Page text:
The rheological behaviors of the anaerobic granular sludge (AGS) in a spiral symmetry stream anaerobic bioreactor (SSSAB) were investigated. Shear-thinning behavior, thixotropic behavior, concentration–viscosity behavior and temperature–viscosity behavior were evaluated based on the constitutive equation of the AGS. The results indicated that the Herschel–Bulkley model was able to adequately describe the constitutive relation of AGS in the SSSAB. The AGS also showed shear-thinning behavior as well as thixotropic behavior. The critical shear rate and network strength of the AGS were 61.8 s−1 and 497.0 W m−3, respectively. The relationship between the apparent viscosity and the sludge concentration was illustrated and explained by the Woodcock formula. The relationship between apparent viscosity of the AGS and temperature could be modeled using the Arrhenius equation. The AGS was significantly thermo-sensitive and its mean energy of activation was 14.640 kJ mol−1. Notably, it was necessary to consider such behaviors in the hydrodynamic modeling of SSSAB in which shear condition, sludge concentration and temperature were in non-uniform distribution.

INTRODUCTION

Anaerobic bioreactor (AB) technology achieved rapid development in recent years. In the late 1970s, as the representative of the second generation ABs, the upflow anaerobic sludge blanket (UASB) process (Lettinga et al. 1997), developed by Dr Gatze Lettinga et al., has been widely used in practical wastewater treatment. Since then the emergence of the third generation ABs including expanded granular sludge bed (EGSB) and internal circulation (IC) (Pereboom & Vereijken 1994) anaerobic reactors, have been receiving broad attention, due to their advantage of relatively improved sludge retention ability, high volume load, and so on (Lettinga et al. 1997). It is noteworthy that the technological innovation of high-rate ABs contributes to the enhancement of anaerobic granular sludge (AGS) keeping capacity. Therefore, AGS keeping capacity is one of the key factors of the high-efficiency of ABs.

A patent bioreactor, Spiral Symmetry Stream Anaerobic Bioreactor (SSSAB) (Patent number: ZL201,210,054,218.6, China), was invented by our research group in recent years. The reactor's sludge bed is spirally and symmetrically divided into three chambers by three elliptic plates, which helps to maintain the stability of the AGS (functional bacteria) and to strengthen mass transfer between AGS and the substrate. In addition, each chamber is provided with a gas collection pipeline to collect up-moving biogas in time and then reduce the effect of the bubble wake stream entrainment, enhancing SSSAB's retention capacity of AGS.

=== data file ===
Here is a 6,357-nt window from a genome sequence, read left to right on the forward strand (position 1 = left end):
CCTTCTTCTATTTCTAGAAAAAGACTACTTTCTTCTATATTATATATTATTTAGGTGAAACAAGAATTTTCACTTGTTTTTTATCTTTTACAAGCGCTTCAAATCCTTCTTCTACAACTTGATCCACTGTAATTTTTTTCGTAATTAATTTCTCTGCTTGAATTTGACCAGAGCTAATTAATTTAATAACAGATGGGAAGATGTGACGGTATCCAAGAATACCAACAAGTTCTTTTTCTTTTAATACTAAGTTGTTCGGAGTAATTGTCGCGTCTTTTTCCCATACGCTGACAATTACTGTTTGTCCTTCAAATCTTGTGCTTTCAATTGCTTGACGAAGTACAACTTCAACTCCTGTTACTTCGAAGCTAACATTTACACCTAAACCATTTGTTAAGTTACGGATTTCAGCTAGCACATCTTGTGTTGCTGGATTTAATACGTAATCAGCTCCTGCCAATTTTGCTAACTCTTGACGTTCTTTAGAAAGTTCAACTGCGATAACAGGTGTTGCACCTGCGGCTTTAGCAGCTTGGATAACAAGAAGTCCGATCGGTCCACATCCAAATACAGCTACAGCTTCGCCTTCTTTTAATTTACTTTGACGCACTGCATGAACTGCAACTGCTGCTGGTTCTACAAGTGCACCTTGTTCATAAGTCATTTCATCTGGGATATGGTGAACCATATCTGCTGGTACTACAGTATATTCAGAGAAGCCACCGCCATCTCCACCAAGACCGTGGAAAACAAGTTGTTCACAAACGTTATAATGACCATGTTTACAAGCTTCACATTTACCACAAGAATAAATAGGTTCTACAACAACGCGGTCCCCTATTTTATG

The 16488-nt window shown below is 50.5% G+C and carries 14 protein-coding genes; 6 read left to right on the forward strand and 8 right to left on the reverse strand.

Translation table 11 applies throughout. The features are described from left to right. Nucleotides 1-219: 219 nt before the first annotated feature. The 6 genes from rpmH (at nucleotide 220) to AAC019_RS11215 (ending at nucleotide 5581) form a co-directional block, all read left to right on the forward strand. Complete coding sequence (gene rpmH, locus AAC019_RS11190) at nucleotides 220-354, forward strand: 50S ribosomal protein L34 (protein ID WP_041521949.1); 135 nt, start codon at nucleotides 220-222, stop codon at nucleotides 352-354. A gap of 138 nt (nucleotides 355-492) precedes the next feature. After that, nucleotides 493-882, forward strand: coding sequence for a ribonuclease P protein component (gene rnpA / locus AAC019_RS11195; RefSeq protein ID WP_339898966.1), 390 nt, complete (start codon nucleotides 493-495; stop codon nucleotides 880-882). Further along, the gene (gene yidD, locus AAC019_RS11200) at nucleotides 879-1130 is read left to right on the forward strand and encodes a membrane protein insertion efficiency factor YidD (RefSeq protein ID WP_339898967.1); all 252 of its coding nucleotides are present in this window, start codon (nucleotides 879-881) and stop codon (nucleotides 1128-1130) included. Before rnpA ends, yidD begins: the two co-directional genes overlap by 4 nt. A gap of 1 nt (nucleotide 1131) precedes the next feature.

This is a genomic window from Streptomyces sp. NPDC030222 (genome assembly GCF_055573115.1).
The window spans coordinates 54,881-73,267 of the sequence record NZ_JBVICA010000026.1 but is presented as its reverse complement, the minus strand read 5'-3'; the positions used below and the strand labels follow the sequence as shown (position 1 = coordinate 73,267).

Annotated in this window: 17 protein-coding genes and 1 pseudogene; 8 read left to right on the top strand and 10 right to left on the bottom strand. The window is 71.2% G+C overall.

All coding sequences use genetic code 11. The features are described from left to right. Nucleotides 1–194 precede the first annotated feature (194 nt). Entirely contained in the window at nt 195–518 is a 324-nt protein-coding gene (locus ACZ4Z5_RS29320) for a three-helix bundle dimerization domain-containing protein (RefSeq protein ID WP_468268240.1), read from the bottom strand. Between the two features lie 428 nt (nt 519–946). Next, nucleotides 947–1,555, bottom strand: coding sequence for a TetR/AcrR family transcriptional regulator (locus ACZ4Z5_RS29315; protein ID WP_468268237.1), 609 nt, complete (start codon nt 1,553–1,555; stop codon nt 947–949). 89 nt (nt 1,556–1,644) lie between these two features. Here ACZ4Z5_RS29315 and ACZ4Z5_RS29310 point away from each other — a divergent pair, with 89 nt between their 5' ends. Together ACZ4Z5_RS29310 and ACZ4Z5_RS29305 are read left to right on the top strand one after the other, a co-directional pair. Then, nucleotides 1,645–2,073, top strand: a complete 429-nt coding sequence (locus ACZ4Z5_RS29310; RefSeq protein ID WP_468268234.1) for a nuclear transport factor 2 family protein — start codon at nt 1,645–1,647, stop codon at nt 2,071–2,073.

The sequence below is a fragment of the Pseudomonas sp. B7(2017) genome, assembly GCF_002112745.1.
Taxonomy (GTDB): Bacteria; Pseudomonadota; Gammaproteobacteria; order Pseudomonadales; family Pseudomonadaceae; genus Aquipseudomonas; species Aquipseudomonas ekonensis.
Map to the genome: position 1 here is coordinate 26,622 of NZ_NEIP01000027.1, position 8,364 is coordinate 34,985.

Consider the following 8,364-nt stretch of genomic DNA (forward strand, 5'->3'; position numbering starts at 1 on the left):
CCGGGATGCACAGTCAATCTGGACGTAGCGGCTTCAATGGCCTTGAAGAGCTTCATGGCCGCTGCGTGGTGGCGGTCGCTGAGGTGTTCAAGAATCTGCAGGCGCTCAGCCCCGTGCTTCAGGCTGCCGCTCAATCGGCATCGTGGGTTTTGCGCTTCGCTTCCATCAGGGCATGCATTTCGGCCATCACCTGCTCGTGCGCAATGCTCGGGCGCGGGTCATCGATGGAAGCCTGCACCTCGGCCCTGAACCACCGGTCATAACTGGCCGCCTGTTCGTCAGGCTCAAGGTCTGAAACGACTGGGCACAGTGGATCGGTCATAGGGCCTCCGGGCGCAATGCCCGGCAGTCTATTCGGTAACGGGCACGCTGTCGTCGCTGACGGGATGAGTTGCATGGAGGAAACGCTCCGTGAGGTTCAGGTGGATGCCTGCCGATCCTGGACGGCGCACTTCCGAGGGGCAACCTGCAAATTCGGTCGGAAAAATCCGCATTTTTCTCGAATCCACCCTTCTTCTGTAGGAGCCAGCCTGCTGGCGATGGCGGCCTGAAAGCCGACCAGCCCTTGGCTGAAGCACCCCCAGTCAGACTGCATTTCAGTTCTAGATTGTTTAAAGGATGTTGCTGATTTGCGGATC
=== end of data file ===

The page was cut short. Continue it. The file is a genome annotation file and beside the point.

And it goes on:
AGS is a kind of non-Newtonian fluid (Pevere et al. 2000), and its rheological behaviors might also be greatly influenced by many elements, such as substrate composition, substrate concentration, hydraulic retention time (HRT), pH, temperature, etc. (Hulshoff Pol et al. 2004) It impacts not only the design and operation of a bioreactor, but also mass transfer between AGS and the substrate and the release of generated biogas from aqueous phase to gaseous phase (Yang et al. 2007). The rheological behavior of AGS is therefore a significant factor influencing anaerobic process.

As a powerful tool for characterizing the non-Newtonian properties of sludge suspensions, rheology can quantify flow behaviors on a scientific basis (Dentel 1997). Since the 1960s (Dick & Ewing 1967), rheological parameters have been gradually applied to the research of sludge in the field of wastewater treatment: the area of the hysteresis loop was used as an important parameter for indicating the overgrowth of filamentous bacteria species in activated sludge (Guibaud et al. 2005). Limiting viscosity and yield stress were regarded as two parameters for guiding the sludge transport and sludge dewatering process (Tixier et al. 2003). Additionally, sludge network strength was considered as a measure of sludge cohesion (Niraula et al. 2004).

However, as we all know, most research has focused on the rheology of activated sludge and aerobic granular sludge in the literature (Ratkovich et al. 2013; Sanin 2004; Yang et al. 2009; Yuan & Wang 2013; Ruiz-Hernando et al. 2014). Little systematic research has been carried out in the field of rheological behaviors of AGS, especially AGS in a high-rate AB. Therefore, the main objective of this study was to explore the rheological behaviors of AGS in a SSSAB including shear-thinning behavior, thixotropic behavior, concentration–viscosity behavior and temperature–viscosity behavior based on the constitutive equation of the AGS, providing useful information to enrich rheological parameters of the AGS and further optimize the operation of SSSAB.

MATERIALS AND METHODS

Experimental set-up and operation